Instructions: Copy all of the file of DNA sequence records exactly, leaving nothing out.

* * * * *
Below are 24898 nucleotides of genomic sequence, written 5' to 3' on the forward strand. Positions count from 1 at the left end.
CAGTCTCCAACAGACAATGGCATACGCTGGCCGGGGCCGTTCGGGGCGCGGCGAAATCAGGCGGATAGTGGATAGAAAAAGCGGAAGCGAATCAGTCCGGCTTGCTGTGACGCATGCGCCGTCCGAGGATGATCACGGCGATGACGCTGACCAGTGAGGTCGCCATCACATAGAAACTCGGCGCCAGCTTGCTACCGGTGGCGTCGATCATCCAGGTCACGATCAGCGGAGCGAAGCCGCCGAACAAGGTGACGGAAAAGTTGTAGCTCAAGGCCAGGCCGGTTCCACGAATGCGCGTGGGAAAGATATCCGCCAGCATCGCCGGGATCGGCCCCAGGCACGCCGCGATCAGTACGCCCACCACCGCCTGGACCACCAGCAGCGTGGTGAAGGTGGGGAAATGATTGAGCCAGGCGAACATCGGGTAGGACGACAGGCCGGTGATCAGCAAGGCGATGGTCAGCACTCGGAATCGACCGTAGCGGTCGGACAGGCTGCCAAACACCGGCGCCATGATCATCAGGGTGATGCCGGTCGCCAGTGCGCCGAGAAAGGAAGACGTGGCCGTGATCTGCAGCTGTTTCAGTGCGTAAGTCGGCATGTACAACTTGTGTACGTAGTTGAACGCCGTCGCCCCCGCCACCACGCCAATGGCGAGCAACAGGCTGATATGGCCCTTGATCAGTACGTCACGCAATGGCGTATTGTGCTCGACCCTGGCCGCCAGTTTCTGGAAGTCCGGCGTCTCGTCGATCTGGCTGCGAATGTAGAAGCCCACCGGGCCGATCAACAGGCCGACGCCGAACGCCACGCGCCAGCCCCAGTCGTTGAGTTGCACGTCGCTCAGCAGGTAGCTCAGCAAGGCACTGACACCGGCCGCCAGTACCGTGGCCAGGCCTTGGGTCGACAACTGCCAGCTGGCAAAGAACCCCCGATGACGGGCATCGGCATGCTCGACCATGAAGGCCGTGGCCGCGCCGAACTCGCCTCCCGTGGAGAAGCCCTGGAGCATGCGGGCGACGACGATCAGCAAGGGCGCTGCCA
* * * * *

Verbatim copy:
Below are 24898 nucleotides of genomic sequence, written 5' to 3' on the forward strand. Positions count from 1 at the left end.
CAGTCTCCAACAGACAATGGCATACGCTGGCCGGGGCCGTTCGGGGCGCGGCGAAATCAGGCGGATAGTGGATAGAAAAAGCGGAAGCGAATCAGTCCGGCTTGCTGTGACGCATGCGCCGTCCGAGGATGATCACGGCGATGACGCTGACCAGTGAGGTCGCCATCACATAGAAACTCGGCGCCAGCTTGCTACCGGTGGCGTCGATCATCCAGGTCACGATCAGCGGAGCGAAGCCGCCGAACAAGGTGACGGAAAAGTTGTAGCTCAAGGCCAGGCCGGTTCCACGAATGCGCGTGGGAAAGATATCCGCCAGCATCGCCGGGATCGGCCCCAGGCACGCCGCGATCAGTACGCCCACCACCGCCTGGACCACCAGCAGCGTGGTGAAGGTGGGGAAATGATTGAGCCAGGCGAACATCGGGTAGGACGACAGGCCGGTGATCAGCAAGGCGATGGTCAGCACTCGGAATCGACCGTAGCGGTCGGACAGGCTGCCAAACACCGGCGCCATGATCATCAGGGTGATGCCGGTCGCCAGTGCGCCGAGAAAGGAAGACGTGGCCGTGATCTGCAGCTGTTTCAGTGCGTAAGTCGGCATGTACAACTTGTGTACGTAGTTGAACGCCGTCGCCCCCGCCACCACGCCAATGGCGAGCAACAGGCTGATATGGCCCTTGATCAGTACGTCACGCAATGGCGTATTGTGCTCGACCCTGGCCGCCAGTTTCTGGAAGTCCGGCGTCTCGTCGATCTGGCTGCGAATGTAGAAGCCCACCGGGCCGATCAACAGGCCGACGCCGAACGCCACGCGCCAGCCCCAGTCGTTGAGTTGCACGTCGCTCAGCAGGTAGCTCAGCAAGGCACTGACACCGGCCGCCAGTACCGTGGCCAGGCCTTGGGTCGACAACTGCCAGCTGGCAAAGAACCCCCGATGACGGGCATCGGCATGCTCGACCATGAAGGCCGTGGCCGCGCCGAACTCGCCTCCCGTGGAGAAGCCCTGGAGCATGCGGGCGACGACGATCAGCAAGGGCGCTGCCA